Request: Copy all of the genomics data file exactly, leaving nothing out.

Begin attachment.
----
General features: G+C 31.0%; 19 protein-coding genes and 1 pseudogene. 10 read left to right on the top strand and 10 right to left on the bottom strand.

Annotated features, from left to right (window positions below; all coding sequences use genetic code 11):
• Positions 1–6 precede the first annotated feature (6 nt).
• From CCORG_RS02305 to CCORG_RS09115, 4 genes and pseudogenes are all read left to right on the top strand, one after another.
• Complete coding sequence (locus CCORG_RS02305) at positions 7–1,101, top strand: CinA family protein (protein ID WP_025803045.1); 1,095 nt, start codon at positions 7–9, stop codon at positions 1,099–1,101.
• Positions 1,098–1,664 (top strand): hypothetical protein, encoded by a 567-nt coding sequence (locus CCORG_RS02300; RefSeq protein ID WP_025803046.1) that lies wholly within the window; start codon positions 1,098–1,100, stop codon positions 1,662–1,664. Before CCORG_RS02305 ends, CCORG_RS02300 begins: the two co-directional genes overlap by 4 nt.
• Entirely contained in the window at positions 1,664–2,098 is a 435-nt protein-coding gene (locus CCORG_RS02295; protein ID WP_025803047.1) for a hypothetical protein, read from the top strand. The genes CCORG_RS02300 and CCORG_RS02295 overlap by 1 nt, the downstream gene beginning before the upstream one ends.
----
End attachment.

General features: G+C 31.0%; 19 protein-coding genes and 1 pseudogene. 10 read left to right on the top strand and 10 right to left on the bottom strand.

Annotated features, from left to right (window positions below; all coding sequences use genetic code 11):
• Positions 1–6 precede the first annotated feature (6 nt).
• From CCORG_RS02305 to CCORG_RS09115, 4 genes and pseudogenes are all read left to right on the top strand, one after another.
• Complete coding sequence (locus CCORG_RS02305) at positions 7–1,101, top strand: CinA family protein (protein ID WP_025803045.1); 1,095 nt, start codon at positions 7–9, stop codon at positions 1,099–1,101.
• Positions 1,098–1,664 (top strand): hypothetical protein, encoded by a 567-nt coding sequence (locus CCORG_RS02300; RefSeq protein ID WP_025803046.1) that lies wholly within the window; start codon positions 1,098–1,100, stop codon positions 1,662–1,664. Before CCORG_RS02305 ends, CCORG_RS02300 begins: the two co-directional genes overlap by 4 nt.
• Entirely contained in the window at positions 1,664–2,098 is a 435-nt protein-coding gene (locus CCORG_RS02295; protein ID WP_025803047.1) for a hypothetical protein, read from the top strand. The genes CCORG_RS02300 and CCORG_RS02295 overlap by 1 nt, the downstream gene beginning before the upstream one ends.